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Research article - Peer-reviewed, 2015

Hydrological footprints of urban developments in the Lake Simcoe watershed, Canada: a combined paired-catchment and change detection modelling approach

Oni, Stephen; Futter, Martyn; Buttle, Jim; Dillon, Peter J.


Urban sprawl and regional climate variability are major stresses on surface water resources in many places. The Lake Simcoe watershed (LSW) Ontario, Canada, is no exception. The LSW is predominantly agricultural but is experiencing rapid population growth because of its proximity to the Greater Toronto area. This has led to extensive land use changes that have impacted its water resources and altered run-off patterns in some rivers draining to the lake. Here, we use a paired-catchment approach, hydrological change detection modelling and remote sensing analysis of satellite images to evaluate the impacts of land use change on the hydrology of the LSW (1994 to 2008). Results show that urbanization increased up to 16% in Lovers Creek, the most urban-impacted catchment. Annual run-off from Lovers Creek increased from 239 to 442mm/year in contrast to the reference catchment (Black River at Washago) where run-off was relatively stable with an annual mean of 474mm/year. Increased annual run-off from Lovers Creek was not accompanied by an increase in annual precipitation. Discriminant function analysis suggests that early (1992-1997; pre-major development) and late (2004-2009; fully urbanized) periods for Lovers Creek separated mainly based on model parameter sets related to run-off flashiness and evapotranspiration. As a result, parameterization in either period cannot be used interchangeably to produce credible run-off simulations in Lovers Creek because of greater scatter between the parameters in canonical space. Separation of early and late-period parameter sets for the reference catchment was based on climate and snowmelt-related processes. This suggests that regional climatic variability could be influencing hydrologic change in the reference catchment, whereas urbanization amplified the regional natural hydrologic changes in urbanizing catchments of the LSW. Copyright (c) 2014 John Wiley & Sons, Ltd.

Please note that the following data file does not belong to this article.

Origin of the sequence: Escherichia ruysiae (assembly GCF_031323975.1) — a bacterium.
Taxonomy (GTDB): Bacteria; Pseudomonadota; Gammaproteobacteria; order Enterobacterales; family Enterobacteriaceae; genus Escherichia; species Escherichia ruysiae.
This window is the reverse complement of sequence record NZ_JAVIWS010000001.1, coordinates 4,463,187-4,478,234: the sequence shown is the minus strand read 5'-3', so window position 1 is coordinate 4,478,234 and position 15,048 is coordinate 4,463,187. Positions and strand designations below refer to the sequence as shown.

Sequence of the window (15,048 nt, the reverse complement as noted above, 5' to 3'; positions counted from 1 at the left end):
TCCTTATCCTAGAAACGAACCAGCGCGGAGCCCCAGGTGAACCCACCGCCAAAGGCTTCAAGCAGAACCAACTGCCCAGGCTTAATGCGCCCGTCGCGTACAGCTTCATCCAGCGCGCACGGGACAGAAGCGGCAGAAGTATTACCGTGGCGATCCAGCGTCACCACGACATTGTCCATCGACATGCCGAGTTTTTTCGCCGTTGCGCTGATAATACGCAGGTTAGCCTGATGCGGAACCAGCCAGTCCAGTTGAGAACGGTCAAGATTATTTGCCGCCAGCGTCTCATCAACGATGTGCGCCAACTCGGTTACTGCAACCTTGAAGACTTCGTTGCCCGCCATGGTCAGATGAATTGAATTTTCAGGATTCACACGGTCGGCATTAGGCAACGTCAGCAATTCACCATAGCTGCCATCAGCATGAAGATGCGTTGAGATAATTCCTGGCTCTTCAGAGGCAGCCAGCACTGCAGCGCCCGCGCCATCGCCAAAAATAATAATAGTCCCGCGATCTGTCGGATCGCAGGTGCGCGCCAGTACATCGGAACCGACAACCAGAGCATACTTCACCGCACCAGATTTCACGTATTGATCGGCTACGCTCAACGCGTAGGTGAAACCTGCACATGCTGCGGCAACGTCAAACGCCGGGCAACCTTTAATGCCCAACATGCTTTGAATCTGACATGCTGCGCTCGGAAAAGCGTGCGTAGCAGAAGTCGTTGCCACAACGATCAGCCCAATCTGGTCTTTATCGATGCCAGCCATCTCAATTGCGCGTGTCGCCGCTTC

paired watershed; HBV model; uncertainty assessment; urban hydrology; land use change; change detection; remote sensing; impervious surfaces

Published in

Hydrological Processes
2015, volume: 29, number: 7, pages: 1829-1843

Authors' information

Oni, Stephen
Swedish University of Agricultural Sciences, Department of Forest Ecology and Management
Oni, Stephen
Swedish University of Agricultural Sciences, Department of Aquatic Sciences and Assessment
Swedish University of Agricultural Sciences, Department of Aquatic Sciences and Assessment
Buttle, Jim
Trent University
Dillon, Peter J.
Trent University

Sustainable Development Goals

SDG6 Clean water and sanitation
SDG13 Climate action
SDG11 Sustainable cities and communities

UKÄ Subject classification

Oceanography, Hydrology, Water Resources

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